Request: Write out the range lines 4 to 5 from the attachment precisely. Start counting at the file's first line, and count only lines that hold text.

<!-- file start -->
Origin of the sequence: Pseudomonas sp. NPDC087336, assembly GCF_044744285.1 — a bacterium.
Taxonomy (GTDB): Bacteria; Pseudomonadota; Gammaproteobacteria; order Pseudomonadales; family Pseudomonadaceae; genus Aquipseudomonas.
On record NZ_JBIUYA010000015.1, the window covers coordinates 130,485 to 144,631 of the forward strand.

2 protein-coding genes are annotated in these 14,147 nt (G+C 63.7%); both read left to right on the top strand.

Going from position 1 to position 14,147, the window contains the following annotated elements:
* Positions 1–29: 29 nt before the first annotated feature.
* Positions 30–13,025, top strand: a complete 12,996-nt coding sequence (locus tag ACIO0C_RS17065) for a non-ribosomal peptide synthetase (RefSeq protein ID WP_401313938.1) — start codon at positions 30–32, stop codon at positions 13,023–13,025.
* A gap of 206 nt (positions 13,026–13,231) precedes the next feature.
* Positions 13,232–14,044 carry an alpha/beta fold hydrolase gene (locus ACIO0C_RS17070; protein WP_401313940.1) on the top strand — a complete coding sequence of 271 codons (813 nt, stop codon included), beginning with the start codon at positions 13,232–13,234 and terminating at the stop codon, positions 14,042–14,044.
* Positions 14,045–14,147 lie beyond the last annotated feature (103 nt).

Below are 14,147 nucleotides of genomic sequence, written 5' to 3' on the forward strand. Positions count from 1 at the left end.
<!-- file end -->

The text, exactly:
2 protein-coding genes are annotated in these 14,147 nt (G+C 63.7%); both read left to right on the top strand.

Going from position 1 to position 14,147, the window contains the following annotated elements: